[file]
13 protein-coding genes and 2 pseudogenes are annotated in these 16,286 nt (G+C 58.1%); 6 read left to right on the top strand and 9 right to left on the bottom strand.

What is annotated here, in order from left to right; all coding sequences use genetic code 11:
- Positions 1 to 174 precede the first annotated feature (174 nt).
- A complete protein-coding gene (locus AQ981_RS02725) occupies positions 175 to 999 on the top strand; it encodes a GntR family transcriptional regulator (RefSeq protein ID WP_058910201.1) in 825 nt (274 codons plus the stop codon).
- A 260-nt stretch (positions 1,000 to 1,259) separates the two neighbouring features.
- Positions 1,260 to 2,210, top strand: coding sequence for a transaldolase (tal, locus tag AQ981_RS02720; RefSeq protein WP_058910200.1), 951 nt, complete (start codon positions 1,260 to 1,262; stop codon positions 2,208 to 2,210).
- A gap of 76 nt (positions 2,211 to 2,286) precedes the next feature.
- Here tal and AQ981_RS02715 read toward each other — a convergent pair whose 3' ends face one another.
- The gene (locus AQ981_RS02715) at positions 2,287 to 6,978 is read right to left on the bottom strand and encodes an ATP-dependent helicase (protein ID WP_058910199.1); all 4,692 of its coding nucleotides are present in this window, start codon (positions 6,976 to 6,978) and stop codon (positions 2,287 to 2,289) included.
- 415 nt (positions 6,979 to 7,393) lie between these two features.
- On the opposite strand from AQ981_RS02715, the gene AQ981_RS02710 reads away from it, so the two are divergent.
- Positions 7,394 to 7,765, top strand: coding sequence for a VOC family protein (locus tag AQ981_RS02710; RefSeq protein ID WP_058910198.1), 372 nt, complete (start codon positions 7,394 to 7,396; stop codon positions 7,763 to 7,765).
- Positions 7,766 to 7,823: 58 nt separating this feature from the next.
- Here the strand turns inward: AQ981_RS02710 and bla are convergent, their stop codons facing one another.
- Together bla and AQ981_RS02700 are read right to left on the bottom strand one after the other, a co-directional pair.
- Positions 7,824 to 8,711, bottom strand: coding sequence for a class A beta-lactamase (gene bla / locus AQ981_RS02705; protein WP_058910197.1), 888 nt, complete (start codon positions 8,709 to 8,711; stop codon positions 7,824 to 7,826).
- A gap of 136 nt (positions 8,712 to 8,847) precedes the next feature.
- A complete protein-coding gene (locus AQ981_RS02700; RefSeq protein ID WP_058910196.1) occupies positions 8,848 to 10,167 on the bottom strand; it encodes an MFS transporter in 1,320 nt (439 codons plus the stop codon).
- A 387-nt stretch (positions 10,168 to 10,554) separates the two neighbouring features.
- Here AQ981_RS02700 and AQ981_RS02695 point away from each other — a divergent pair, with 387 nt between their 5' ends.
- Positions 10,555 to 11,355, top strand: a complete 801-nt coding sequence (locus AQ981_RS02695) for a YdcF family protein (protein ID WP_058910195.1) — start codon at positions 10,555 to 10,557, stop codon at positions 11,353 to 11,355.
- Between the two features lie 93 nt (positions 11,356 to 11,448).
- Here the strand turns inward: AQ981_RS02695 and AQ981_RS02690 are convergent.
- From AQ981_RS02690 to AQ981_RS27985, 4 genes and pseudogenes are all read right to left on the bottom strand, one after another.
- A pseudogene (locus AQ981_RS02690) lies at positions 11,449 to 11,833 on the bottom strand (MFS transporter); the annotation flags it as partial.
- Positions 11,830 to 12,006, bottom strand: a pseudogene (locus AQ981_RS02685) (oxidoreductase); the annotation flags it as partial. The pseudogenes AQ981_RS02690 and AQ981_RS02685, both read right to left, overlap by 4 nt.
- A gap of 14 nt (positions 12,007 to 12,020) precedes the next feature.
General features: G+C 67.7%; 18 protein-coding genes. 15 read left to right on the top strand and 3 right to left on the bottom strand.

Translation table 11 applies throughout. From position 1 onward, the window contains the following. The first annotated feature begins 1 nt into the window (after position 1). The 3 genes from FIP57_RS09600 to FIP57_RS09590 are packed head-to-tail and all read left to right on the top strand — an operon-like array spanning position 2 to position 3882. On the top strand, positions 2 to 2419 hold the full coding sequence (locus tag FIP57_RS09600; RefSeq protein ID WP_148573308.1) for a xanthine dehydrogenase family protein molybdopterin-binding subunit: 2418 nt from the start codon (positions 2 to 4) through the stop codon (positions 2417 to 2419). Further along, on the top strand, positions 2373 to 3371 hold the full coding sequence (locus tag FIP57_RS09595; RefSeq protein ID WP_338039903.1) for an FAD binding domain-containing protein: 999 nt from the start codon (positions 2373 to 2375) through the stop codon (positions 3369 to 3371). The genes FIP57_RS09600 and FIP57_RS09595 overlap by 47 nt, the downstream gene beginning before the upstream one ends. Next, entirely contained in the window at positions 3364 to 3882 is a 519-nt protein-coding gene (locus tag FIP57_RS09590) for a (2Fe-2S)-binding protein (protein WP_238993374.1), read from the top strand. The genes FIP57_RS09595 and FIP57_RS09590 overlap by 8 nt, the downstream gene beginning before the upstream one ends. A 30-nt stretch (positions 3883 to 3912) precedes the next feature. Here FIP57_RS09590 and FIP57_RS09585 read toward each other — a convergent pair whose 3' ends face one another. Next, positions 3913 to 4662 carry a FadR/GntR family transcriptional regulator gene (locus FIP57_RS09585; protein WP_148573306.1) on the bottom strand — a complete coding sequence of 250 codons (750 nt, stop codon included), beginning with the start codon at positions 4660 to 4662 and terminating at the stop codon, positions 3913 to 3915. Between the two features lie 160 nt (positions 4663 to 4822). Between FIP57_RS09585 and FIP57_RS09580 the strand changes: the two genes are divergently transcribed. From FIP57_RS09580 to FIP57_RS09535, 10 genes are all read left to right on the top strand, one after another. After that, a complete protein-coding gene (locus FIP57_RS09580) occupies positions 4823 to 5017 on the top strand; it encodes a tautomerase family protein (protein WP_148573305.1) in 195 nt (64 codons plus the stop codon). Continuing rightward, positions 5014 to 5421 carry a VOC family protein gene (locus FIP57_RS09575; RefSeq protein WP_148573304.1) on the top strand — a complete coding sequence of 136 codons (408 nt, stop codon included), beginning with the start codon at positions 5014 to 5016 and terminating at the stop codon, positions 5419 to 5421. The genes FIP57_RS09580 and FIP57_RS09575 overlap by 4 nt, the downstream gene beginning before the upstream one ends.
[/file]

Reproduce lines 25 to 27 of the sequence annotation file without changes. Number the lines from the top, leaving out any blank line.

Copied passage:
- A pseudogene (locus AQ981_RS02690) lies at positions 11,449 to 11,833 on the bottom strand (MFS transporter); the annotation flags it as partial.
- Positions 11,830 to 12,006, bottom strand: a pseudogene (locus AQ981_RS02685) (oxidoreductase); the annotation flags it as partial. The pseudogenes AQ981_RS02690 and AQ981_RS02685, both read right to left, overlap by 4 nt.
- A gap of 14 nt (positions 12,007 to 12,020) precedes the next feature.